The scariest horror short stories I’ve read were King’s The Mist (the movie adaptation had one of the most devastating endings ever! but the TV version now is ARGH, bad). Who Goes There by John Campbell is very scary. Published in 1938. The movie The Thing From Another World was based on it. BTW, that’s Gunsmoke‘s James Arness as the Thing.
I’ll stop there or I’ll never stop. What monsters scare you?
Sassy Becca agrees with Cool Gus. She’s lying there, thinking deep thoughts. Very deep thoughts.
The reality is that politics is a dirty business. War is an extension of politics by other means, some human named Clausewitz said (his dog passed that on). There are times when ruthless politicians wage war on their own citizens in order to further their own means. Cool Gus sometimes wonders if it shouldn’t be the other way around; dogs run things and humans just lay around and try not to make messes.
Alejandro (Benicio Del Toro) says it to Kate Mace (Emily Blunt). From avenging assassin to FBI agent.
I re-watched the movie last night and it never gets old. I notice more details each time. As a writer, I know details are important. For example, when they stop during the convoy in Mexico, the missing women posters on the wall—those are Alejandro’s wife and daughter.
I think the movie wasn’t very popular because of the message; and because many people didn’t get the message in the first place, even though it’s clearly explained by Josh Brolin to Kate after they come out of the tunnels and she asks him what “Medellin” means.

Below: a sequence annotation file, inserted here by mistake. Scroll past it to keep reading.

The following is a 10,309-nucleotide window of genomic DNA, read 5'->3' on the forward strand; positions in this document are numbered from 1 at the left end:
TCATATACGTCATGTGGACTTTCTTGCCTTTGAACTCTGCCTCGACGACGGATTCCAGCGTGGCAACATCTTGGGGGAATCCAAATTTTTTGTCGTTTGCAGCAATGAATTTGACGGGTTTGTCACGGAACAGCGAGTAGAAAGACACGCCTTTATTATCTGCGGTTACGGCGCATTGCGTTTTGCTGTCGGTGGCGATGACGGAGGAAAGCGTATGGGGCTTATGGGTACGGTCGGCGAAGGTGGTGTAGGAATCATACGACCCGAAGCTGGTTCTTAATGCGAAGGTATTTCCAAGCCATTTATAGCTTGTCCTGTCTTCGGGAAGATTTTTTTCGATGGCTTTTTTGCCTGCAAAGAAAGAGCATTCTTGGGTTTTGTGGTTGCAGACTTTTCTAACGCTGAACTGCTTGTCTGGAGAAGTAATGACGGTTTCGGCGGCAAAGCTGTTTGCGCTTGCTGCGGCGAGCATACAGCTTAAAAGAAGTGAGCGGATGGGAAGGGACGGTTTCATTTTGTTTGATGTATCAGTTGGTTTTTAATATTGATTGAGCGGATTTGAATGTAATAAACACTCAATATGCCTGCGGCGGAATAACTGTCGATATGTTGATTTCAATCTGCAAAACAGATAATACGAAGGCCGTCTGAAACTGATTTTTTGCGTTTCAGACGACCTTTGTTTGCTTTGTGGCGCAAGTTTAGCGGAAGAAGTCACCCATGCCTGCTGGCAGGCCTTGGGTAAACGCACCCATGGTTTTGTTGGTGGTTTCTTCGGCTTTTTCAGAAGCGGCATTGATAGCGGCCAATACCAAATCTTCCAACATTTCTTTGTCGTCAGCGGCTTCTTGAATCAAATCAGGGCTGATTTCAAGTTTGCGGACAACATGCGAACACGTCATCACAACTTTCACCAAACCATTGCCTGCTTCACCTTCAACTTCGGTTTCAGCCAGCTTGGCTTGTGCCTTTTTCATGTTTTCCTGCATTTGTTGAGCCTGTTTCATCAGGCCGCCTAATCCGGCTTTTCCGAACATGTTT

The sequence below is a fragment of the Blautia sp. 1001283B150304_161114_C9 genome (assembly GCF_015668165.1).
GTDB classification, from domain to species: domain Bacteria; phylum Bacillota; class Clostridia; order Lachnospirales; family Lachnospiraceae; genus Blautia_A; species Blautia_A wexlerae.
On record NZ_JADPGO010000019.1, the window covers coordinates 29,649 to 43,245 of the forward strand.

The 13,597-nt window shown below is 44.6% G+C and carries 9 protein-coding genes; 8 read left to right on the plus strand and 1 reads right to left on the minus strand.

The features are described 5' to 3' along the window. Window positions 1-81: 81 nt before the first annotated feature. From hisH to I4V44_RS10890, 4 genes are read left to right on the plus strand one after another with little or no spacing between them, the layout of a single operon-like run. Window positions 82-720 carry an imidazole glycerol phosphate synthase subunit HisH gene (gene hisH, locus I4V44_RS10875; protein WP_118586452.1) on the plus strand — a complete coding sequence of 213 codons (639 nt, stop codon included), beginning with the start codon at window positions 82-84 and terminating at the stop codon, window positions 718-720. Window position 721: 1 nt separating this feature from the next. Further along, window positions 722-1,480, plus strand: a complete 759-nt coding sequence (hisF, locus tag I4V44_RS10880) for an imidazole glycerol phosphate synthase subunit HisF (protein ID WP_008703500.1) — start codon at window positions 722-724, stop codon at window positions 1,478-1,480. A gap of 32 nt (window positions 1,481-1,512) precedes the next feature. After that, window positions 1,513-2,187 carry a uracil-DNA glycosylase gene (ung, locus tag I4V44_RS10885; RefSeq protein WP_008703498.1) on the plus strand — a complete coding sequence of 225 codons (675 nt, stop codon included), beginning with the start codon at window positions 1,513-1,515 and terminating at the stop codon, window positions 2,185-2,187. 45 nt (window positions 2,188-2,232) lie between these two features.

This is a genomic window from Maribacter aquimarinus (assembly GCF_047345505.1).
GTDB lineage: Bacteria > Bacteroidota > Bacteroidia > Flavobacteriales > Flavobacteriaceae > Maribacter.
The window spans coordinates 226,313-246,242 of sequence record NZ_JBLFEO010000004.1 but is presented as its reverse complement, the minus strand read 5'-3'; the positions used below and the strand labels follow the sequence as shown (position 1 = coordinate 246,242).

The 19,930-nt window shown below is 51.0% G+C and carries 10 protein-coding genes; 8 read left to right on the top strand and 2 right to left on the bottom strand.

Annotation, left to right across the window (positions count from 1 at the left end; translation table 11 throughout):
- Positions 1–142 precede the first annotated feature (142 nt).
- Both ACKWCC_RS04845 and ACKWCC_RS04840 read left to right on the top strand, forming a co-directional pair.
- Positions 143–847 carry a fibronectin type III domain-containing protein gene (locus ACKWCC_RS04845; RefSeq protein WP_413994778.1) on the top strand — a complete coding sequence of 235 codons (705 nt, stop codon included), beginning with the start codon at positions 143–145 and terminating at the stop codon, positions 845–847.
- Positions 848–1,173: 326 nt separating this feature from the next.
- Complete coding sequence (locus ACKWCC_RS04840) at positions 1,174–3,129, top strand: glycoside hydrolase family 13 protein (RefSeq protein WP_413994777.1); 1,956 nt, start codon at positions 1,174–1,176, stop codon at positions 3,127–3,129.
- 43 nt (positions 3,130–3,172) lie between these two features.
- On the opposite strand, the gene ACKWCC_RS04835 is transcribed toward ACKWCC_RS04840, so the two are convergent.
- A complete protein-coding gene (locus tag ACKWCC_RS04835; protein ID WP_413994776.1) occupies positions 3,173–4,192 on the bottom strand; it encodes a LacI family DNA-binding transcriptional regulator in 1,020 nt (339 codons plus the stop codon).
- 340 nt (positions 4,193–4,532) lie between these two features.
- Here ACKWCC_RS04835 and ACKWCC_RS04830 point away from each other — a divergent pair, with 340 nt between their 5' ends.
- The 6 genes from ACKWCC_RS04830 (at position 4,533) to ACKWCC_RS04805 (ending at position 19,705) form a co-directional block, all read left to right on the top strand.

The scene where Alejandro finally confronts Fausto Alarcon while he is eating with his family is one of the most stunning scenes I’ve ever seen. Fausto’s wife has a moment of clarity when Alejandro says “Don’t forget about my daughter.” At that moment, she knows her fate. The look on Fausto’s face after Alejandro takes action is perfect. A reality he inflicted on others but had never imagined for himself.
The movie is one of the most realistic portrayals I’ve seen of covert operations. How things really work. What’s interesting is that the last scene, before Alejandro says that line, he’s there to get Kate to sign a letter saying everything they had done was above board. They had to comply to the letter of the law. Of course, he puts a gun to her chin and tells her she will be a suicide when she initially refuses to sign.
We live in a country where the norms have gone out the window. Where common decency seems a lost art. Not among most Americans, but among the fringes on both ends.
Sicario was about the trade-offs made in the real world. Not the imaginary world where the lines between good and evil are clear cut. The world is gray. And those on the fringes of either end don’t see it as grey. They see it the way they want to see it.
That is a very dangerous thing. Because people who do that will deny fact. They will deny reality.
I see some tough times ahead. And most people aren’t wolves. But this is the land of the wolves now.
We covered idea last week, but this week, before we get into story and character and all that, let’s briefly talk about being an author. Because the craft of writing is only half the equation. If you want to be an author you need to understand the other half and here is an introduction to the program I use, Write It Forward. There’s a lot here!